No, this is not going to be a treatise on Romney or anything else vaguely political. This column is going to be about the relationship between the new economy and education in the United States.
I was going to write a column about classroom size, but after reading an article about Mitt Romney in the New Yorker called I was so struck with the change in the way America has been doing business since the 70's and the proposed changes in education that I couldn’t ignore the comparisons.
Business in the 70’s changed radically from a “Producing Economy” to a “Capital Economy” and smart young MBA grads moved quickly to embrace it. Mitt Romney was one of these young graduates. He went to a company that was hired to work with troubled companies to analyze the problem with investigations and data. Later this company morphed from giving advice into actually buying the assets; sometimes building it up, and sometimes selling, and occasionally doing both. This practice involved replacing management, reorganizing, upgrading downsizing, and continually checking the data.
George Romney once told his son, "There is nothing as vulnerable as extended success," which of course is exactly what society is made to believe about education; that it is failing, decrepit, inefficient, and has poor outcomes; that U.S. education has had "extended success" and has become vulnerable.
This business model is EXACTLY what is happening now. Schools are looked at as failing. Teachers are thought of as primarily responsible. What is thought of as success is gauged by data and testing; which leaves room for entrepreneurs to step in with new programs and data. The new “Educational Engineering” has arrived!
The same principles of the "new economy" of ceasing to make things but make money by selling things, has now become the mantra in Education Engineering. While this business plan makes a certain sense in business, it makes no sense in education. As I wrote in one of my columns called “Is a Student Like a Can of Tomatoes?”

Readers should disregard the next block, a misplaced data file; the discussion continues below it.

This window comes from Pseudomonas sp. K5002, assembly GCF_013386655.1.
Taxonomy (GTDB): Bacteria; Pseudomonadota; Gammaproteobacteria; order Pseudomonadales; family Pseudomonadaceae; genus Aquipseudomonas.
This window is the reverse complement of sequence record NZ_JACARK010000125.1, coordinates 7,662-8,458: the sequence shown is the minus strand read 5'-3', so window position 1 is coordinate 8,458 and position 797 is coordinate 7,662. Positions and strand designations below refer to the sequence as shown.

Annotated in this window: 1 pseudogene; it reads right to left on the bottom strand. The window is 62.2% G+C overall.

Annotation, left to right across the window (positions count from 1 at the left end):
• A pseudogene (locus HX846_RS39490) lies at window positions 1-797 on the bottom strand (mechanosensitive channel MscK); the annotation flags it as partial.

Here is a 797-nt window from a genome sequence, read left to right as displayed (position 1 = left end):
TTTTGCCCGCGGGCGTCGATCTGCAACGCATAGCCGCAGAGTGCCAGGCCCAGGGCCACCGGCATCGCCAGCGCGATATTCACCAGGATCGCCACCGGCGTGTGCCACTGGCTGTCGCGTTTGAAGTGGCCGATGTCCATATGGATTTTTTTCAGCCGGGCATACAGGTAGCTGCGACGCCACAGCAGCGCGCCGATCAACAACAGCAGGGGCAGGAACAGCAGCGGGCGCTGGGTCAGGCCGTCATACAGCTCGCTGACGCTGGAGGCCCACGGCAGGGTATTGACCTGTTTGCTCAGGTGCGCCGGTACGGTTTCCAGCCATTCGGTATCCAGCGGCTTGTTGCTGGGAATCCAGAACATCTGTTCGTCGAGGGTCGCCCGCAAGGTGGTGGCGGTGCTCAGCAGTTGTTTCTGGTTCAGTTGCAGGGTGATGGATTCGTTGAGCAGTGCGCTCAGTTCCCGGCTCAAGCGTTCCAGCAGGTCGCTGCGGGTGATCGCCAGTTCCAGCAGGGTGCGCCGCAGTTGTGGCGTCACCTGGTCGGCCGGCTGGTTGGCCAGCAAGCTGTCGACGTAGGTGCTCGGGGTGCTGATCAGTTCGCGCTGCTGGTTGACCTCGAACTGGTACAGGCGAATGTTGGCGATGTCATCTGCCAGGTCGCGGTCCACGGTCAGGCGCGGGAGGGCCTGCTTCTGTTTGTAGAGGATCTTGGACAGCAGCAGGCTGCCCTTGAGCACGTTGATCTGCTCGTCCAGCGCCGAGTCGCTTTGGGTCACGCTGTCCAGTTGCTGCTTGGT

You can’t use business practices in education….it doesn’t work.
Districts like Newport-Mesa are beginning to be drawn into this educational model. It has begun to use principals as the arbiters of excellence in the classroom by using expensive data and constantly watching for flaws in teachers. The obvious problem is that principals have their own agendas with regard to ferreting out the teachers who raise the test scores and for various reasons these are not always the best teachers. Testing has become almost the only way to evaluate teachers, and is beginning to be found a fatally flawed method.
Finding flaws, using data, attempting to use downsizing by putting pressure on older teachers to retire and hiring younger less expensive teachers will not work.
This new "Educational Engineering" (my term) will fail, as has every plan devised by greedy entrepreneurs who really know nothing about students or education. Students are and will remain part of a "Producing Society" and try as they might, this business model will never improve the education of the children in the United States.
But do read "Transactional Man" in the Oct. 1, 2012 issue of The New Yorker...it's good.